There’s been a lot of chatter on social media in recent weeks about the measles outbreak that started at Disneyland. As of today, there have been over 100 separate cases of measles reported that can be traced back to the southern California amusement park in January.
Though officials do not have a “patient zero” to which they can trace back all cases, it’s generally believed that an unvaccinated someone who traveled abroad brought measles to Disney. So why all of the hub bub? Well, there’s a few reasons, really. Measles is one of the most infectious diseases in the world – more than smallpox or the flu, for example. An exposed person with no immunity has a 90% likelihood of contracting the virus. The incubation period for measles is 21 days – which is plenty of time to spread the virus far and wide before detected. All of this wouldn’t be cause for alarm if it wasn’t so dangerous for small kids. Patients with measles often develop pneumonia and encephalitis (swelling) of the brain, which can both be fatal.
So why is measles a problem now? Though measles had been eradicated in the U.S. for nearly 20 years, most of the rest of the world still deals with measles as a problem. The recent anti-vaccination movement by some parents has caused a small percentage of children to once again be susceptible. Here’s what you need to know for your family’s traveling health:
1. If you and your kids have been vaccinated for measles (via the MMRV – Measles, Mumps, Rubella Varicella vaccine), you should feel free to visit the Happiest Place on Earth without fear of contracting measles.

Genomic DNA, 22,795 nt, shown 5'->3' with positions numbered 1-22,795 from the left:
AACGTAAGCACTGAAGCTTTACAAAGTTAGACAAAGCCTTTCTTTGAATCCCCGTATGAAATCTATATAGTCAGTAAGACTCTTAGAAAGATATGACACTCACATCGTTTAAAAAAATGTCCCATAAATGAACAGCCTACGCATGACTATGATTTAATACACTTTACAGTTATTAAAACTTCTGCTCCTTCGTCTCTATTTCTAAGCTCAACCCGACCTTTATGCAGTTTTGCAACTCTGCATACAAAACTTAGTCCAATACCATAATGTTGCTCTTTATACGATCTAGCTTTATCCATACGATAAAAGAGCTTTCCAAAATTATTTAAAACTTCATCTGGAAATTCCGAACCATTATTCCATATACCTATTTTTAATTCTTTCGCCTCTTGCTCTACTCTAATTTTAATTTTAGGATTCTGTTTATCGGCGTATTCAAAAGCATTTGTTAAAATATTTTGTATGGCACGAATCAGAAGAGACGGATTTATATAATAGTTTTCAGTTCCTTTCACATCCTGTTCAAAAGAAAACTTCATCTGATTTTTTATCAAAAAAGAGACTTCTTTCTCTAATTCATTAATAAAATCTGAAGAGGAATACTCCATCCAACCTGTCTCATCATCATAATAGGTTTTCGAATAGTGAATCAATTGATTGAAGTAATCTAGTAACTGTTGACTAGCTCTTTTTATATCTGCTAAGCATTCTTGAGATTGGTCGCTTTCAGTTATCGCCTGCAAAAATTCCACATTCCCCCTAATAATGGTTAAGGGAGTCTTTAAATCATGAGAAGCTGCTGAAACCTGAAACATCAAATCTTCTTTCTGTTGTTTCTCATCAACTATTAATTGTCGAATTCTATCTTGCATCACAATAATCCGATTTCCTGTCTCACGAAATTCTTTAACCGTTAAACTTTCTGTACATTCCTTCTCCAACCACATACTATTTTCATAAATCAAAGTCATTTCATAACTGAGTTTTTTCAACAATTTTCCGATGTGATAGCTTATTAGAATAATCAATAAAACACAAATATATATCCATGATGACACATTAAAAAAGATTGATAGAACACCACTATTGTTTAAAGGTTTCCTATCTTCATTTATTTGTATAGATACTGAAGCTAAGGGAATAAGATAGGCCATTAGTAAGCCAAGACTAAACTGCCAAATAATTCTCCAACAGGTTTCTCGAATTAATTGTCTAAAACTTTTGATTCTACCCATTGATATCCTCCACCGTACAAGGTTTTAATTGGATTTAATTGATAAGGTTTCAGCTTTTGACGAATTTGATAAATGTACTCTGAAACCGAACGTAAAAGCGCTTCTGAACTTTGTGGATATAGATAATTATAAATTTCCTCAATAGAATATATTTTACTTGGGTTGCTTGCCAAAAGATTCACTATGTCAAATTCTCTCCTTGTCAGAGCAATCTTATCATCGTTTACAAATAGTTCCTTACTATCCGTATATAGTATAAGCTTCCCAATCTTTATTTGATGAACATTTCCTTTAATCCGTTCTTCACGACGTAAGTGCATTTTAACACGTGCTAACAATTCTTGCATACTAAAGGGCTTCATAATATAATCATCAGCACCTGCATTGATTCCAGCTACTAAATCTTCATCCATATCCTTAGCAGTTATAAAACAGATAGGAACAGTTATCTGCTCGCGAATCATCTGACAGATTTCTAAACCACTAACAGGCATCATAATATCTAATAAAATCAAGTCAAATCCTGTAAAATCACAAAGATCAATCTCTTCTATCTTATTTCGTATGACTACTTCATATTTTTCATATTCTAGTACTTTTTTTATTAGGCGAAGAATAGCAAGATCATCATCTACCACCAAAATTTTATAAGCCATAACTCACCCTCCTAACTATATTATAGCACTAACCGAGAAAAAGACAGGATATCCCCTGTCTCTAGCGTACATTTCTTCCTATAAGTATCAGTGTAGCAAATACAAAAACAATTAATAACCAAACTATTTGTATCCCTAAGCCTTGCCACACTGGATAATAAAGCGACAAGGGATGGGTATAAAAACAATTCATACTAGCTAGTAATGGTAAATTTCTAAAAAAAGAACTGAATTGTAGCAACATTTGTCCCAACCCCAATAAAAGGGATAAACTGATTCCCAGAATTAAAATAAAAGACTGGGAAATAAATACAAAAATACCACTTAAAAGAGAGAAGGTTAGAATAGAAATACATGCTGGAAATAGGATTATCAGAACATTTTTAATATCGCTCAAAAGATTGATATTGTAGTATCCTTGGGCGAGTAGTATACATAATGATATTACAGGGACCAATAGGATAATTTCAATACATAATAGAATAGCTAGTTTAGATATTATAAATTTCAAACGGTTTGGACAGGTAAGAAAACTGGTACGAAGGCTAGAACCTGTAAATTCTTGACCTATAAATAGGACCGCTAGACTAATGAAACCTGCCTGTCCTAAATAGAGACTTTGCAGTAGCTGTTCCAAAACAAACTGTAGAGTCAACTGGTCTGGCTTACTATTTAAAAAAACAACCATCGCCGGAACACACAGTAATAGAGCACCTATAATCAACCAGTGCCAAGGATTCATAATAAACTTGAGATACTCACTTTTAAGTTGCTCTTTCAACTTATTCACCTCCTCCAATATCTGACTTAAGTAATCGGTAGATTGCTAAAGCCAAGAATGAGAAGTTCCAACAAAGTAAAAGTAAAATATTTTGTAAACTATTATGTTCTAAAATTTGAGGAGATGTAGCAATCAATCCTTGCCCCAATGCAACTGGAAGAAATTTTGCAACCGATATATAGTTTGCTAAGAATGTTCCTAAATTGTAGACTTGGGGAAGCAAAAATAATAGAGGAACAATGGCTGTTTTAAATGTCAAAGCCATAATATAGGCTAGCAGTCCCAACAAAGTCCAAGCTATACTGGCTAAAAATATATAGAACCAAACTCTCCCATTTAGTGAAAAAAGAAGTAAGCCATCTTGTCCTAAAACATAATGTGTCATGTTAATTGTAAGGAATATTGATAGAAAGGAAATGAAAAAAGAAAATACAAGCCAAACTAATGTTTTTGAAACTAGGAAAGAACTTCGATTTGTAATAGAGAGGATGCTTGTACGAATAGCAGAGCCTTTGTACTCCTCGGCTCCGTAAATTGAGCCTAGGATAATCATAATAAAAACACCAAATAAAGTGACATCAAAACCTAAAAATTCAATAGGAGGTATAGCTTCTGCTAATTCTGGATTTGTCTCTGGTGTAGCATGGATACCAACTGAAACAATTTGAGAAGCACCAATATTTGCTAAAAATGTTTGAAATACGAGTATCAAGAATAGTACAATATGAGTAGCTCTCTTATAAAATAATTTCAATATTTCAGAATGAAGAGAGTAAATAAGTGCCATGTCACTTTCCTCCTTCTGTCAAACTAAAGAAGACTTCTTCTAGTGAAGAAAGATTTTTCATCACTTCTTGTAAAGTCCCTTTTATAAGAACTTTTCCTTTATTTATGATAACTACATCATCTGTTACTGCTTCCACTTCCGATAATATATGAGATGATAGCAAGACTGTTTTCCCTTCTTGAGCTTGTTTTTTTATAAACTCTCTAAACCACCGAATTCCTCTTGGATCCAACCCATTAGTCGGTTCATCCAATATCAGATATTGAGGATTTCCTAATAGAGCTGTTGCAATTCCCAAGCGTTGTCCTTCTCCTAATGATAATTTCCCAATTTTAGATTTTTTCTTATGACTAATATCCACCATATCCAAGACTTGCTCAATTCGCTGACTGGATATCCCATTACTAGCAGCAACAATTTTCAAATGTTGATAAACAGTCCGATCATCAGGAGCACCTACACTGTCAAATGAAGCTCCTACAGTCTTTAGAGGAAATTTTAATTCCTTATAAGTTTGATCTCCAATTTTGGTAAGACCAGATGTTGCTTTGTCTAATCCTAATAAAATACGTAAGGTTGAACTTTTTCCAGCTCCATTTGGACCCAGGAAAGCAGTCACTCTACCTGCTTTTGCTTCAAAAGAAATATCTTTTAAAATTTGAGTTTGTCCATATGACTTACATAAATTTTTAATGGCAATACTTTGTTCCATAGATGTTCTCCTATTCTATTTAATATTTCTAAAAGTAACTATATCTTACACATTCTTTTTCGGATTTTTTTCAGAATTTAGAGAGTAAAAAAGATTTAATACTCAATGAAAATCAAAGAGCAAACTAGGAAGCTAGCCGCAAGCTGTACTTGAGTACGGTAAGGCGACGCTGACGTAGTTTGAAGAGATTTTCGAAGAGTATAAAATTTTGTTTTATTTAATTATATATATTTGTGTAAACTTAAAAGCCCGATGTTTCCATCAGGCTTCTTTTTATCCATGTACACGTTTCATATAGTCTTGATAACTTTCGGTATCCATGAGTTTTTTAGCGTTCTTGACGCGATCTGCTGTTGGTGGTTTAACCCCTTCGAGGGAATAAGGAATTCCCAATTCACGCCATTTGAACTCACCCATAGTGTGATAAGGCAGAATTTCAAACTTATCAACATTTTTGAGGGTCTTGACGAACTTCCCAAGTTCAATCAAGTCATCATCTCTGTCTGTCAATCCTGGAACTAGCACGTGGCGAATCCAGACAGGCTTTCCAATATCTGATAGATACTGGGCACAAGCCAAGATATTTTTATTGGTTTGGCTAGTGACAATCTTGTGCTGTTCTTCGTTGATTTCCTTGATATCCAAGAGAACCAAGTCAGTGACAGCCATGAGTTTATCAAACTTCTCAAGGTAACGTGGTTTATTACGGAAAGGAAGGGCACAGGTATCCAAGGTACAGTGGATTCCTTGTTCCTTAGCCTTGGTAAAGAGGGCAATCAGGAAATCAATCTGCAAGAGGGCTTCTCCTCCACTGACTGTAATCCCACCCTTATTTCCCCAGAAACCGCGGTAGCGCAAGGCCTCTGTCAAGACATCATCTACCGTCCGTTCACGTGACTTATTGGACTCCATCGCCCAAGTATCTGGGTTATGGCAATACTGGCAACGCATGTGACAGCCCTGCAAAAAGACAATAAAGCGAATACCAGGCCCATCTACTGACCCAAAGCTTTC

2. If you have small children and are on a normal course of vaccinations, they will have received the MMRV vaccinations in two doses: once between the ages of 12 to 15 months and the second between the ages of 4 and 6 years. For more information The Centers for Disease Control and Prevention have a comprehensive and easy to navigate fact sheet as well as up-to-date information about the outbreak.
3. An outbreak is not an epidemic and if you know you been vaccinated against measles, you really have nothing to worry about.
4. However, if you have very small children and you travel internationally, your tikes should get vaccinated before taking them abroad. For additional information on this special category of traveler, see the CDC’s page here.
5. If you or your children have not been vaccinated against measles you should not visit the parks until the CDC gives the go-ahead for unvaccinated folks to do so. Unfortunately, it looks like this might be quite some time. If you have unvaccinated children, it just isn’t worth the risk.
So the long and the short of it is that most people are not at risk for measles. Before traveling internationally with your infants and small children, it is always a good idea to let your pediatrician know you’re planning a trip and get their counsel on the proper immunizations. The world is an ever-shrinking place, and it’s easy to wake up on one continent and find yourself falling asleep in another on the same day. If you have a family, take proper precautions to safeguard them against infectious disease.